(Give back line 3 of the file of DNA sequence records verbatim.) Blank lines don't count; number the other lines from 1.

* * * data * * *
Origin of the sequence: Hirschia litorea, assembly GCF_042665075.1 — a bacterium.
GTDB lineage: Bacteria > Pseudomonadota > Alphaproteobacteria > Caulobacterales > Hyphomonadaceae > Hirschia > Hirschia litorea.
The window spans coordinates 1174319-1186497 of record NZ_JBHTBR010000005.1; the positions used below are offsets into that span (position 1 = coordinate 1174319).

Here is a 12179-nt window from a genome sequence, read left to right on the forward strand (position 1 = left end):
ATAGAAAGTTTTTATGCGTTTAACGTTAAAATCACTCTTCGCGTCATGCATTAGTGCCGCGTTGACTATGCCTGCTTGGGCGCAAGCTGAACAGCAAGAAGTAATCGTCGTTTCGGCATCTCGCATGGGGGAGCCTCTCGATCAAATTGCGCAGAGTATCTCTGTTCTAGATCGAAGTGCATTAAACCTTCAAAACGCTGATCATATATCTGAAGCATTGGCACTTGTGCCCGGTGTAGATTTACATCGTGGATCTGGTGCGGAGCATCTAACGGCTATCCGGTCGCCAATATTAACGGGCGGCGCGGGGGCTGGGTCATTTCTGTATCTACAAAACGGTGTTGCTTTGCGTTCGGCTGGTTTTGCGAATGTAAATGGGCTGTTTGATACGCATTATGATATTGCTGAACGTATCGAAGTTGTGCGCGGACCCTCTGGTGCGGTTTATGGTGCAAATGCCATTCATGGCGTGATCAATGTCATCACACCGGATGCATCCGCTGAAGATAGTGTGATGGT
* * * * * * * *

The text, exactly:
The window spans coordinates 1174319-1186497 of record NZ_JBHTBR010000005.1; the positions used below are offsets into that span (position 1 = coordinate 1174319).